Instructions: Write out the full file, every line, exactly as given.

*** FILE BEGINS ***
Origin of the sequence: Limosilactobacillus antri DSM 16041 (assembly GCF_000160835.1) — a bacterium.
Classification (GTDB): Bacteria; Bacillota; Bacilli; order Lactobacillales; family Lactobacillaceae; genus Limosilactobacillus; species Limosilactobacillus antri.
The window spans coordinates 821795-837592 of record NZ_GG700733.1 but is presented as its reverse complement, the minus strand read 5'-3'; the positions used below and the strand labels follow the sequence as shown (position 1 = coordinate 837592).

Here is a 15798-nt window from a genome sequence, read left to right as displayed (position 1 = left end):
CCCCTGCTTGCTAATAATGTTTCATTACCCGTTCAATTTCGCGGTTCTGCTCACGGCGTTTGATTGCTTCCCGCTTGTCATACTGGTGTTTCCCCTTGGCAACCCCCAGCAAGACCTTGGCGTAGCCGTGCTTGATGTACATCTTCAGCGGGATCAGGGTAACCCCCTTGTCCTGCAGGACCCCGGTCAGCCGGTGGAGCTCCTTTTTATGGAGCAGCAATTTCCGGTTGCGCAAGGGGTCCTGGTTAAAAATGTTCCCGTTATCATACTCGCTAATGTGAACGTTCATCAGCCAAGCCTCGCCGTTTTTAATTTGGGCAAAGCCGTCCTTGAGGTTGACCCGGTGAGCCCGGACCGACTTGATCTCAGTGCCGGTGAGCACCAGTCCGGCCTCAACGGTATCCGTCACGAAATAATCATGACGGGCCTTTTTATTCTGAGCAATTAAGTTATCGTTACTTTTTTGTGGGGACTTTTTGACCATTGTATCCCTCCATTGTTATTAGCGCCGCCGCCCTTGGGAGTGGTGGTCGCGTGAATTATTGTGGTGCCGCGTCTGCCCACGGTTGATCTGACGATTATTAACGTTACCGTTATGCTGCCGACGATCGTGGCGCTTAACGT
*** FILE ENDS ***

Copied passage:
Origin of the sequence: Limosilactobacillus antri DSM 16041 (assembly GCF_000160835.1) — a bacterium.
Classification (GTDB): Bacteria; Bacillota; Bacilli; order Lactobacillales; family Lactobacillaceae; genus Limosilactobacillus; species Limosilactobacillus antri.
The window spans coordinates 821795-837592 of record NZ_GG700733.1 but is presented as its reverse complement, the minus strand read 5'-3'; the positions used below and the strand labels follow the sequence as shown (position 1 = coordinate 837592).

Here is a 15798-nt window from a genome sequence, read left to right as displayed (position 1 = left end):
CCCCTGCTTGCTAATAATGTTTCATTACCCGTTCAATTTCGCGGTTCTGCTCACGGCGTTTGATTGCTTCCCGCTTGTCATACTGGTGTTTCCCCTTGGCAACCCCCAGCAAGACCTTGGCGTAGCCGTGCTTGATGTACATCTTCAGCGGGATCAGGGTAACCCCCTTGTCCTGCAGGACCCCGGTCAGCCGGTGGAGCTCCTTTTTATGGAGCAGCAATTTCCGGTTGCGCAAGGGGTCCTGGTTAAAAATGTTCCCGTTATCATACTCGCTAATGTGAACGTTCATCAGCCAAGCCTCGCCGTTTTTAATTTGGGCAAAGCCGTCCTTGAGGTTGACCCGGTGAGCCCGGACCGACTTGATCTCAGTGCCGGTGAGCACCAGTCCGGCCTCAACGGTATCCGTCACGAAATAATCATGACGGGCCTTTTTATTCTGAGCAATTAAGTTATCGTTACTTTTTTGTGGGGACTTTTTGACCATTGTATCCCTCCATTGTTATTAGCGCCGCCGCCCTTGGGAGTGGTGGTCGCGTGAATTATTGTGGTGCCGCGTCTGCCCACGGTTGATCTGACGATTATTAACGTTACCGTTATGCTGCCGACGATCGTGGCGCTTAACGT